Steven Spielberg Doesn’t Think Netflix-Created Films Should Be Considered For Oscars
Monday, March 4th, 2019 at 11:00 am
When Roma took home three Oscars (Best Director, Best Foreign Language Film, and Best Cinematography), it showed that Netflix was able to be more than just a streaming service. And with other services like Hulu and Amazon also producing and releasing their own films, it’s very likely other studios are going to have to compete with them during awards season. But with the times changing, there are those who would like things to remain the same. At least, in terms of how people should see movies and categorize them.
One of those people is Steven Spielberg. You know, the guy who gave us films like E.T., Jurassic Park, and Schindler’s List. The director isn’t exactly a fan of Netflix’s approach to releasing films, and will now be taking his grievances to the Academy this coming April to talk about how streaming and traditionally released films should be treated. More on the report here below.
As reported by IndieWire, Spielberg says that films like Roma should be viewed as TV movies, considering that the masses saw it on their TV or computer screens in the comfort of their own homes. And there in lies one of the bigger issues he is trying to address: the theatrical experience.
“Steven feels strongly about the difference between the streaming and theatrical situation,” said an Amblin spokesperson. “He’ll be happy if the others will join [his campaign] when that comes up [at the Academy Board of Governors meeting]. He will see what happens.”
But as he tries to rally his troops, filmmakers and actors alike are already speaking out against Spielberg’s cause.
Steven Spielberg is gunning to make sure Netflix never has another Oscars contender like Roma.
Sorry, Mr. Spielberg, Roma ain’t no TV movie – it’s as impressive as anything out there. Platforms have become irrelevant. Make a movie with Netflix. https://t.co/0gvhlYhJs7
Dear @TheAcademy, This is a Board of Governors meeting. And regular branch members can’t be there. But I hope if this is true, that you’ll have filmmakers in the room or read statements from directors like me who feel differently. Thanks, Ava DuVernay. https://t.co/DFBLVWhiJj
As you can see, the topic has become a very heated debate, with The Academy saying “Awards rules discussions are ongoing with the branches. And the Board will likely consider the topic at the April meeting.”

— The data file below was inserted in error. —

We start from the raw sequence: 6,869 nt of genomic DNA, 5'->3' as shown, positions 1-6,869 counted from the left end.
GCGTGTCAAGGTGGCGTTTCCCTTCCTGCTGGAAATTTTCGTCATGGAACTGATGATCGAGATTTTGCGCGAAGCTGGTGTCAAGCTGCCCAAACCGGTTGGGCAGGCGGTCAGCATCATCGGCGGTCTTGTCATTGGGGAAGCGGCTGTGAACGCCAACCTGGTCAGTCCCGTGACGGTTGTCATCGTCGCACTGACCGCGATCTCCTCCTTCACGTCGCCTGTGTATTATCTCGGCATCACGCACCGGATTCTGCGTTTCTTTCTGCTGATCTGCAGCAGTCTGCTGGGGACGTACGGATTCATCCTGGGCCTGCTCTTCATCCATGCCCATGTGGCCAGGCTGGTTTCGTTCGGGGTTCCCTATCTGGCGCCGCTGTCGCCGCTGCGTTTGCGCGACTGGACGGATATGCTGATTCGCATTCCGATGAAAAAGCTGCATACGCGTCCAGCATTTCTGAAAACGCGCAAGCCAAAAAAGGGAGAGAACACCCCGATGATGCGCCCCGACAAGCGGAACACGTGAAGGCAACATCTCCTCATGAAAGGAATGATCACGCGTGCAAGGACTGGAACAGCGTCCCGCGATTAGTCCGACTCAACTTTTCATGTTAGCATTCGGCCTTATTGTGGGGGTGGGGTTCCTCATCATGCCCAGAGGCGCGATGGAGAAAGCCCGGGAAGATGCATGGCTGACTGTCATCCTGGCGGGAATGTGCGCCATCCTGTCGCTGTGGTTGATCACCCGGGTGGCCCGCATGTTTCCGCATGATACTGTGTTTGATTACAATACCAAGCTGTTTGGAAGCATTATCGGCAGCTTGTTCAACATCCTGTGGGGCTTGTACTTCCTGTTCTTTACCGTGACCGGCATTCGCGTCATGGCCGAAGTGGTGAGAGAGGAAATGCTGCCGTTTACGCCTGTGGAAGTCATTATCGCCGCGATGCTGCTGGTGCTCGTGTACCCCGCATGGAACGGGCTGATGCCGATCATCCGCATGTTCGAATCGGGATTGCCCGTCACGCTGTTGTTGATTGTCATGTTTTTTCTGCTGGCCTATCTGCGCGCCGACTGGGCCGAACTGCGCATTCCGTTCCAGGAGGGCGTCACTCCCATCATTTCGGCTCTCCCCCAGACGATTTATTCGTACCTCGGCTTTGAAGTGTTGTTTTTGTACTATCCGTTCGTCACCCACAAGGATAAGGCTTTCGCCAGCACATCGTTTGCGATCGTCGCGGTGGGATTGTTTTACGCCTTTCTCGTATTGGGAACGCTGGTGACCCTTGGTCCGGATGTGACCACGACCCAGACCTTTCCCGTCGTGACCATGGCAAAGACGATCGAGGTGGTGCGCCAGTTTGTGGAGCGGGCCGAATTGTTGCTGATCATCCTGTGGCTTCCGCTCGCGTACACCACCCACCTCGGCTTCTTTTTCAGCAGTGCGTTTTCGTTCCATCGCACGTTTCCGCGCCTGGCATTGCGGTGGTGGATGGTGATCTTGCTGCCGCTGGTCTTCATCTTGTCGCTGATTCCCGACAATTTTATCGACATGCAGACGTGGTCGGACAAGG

There’s no doubt that Spielberg is a firm believer that movies released in a theater should be the ones considered for Oscars, while films created by and streamed via Netflix should not. While it is a valid argument, we have to consider the degree of difficulty it takes to give audiences a film like Roma. For one thing, director Alfonso Cuaron acknowledges that a black and white foreign language film with no established stars in it would probably not thrive at the box office, making it a hard sell for majors studios to distribute it. Another thing to point out is that general audience members have a profound disrespect to the rules of theaters. They are on their phones during the film or they are talking to someone during the film. Additionally, if there are babies in the theater, the parents don’t even bother to step outside. Then there is the fact that some theaters don’t adjust the quality of the film to fit the screen.
However, the flip side to all of that is that Netflix doesn’t exactly play by the rules themselves. They did give Roma a limited three-week release in theaters before giving it to the masses on their streaming platform. Furthermore, they never released the box office results for it. Not only that, Netflix doesn’t respect the 90-day theatrical window. And because it is available on a website, it means that anyone can access it 24/7.
It will be interesting to see how the Academy responds to all of this come April. Both parties have very valid arguments. But with more streaming services becoming available to the masses, it is only a matter of time for studios to figure out what they need to do to keep the theatrical experience alive.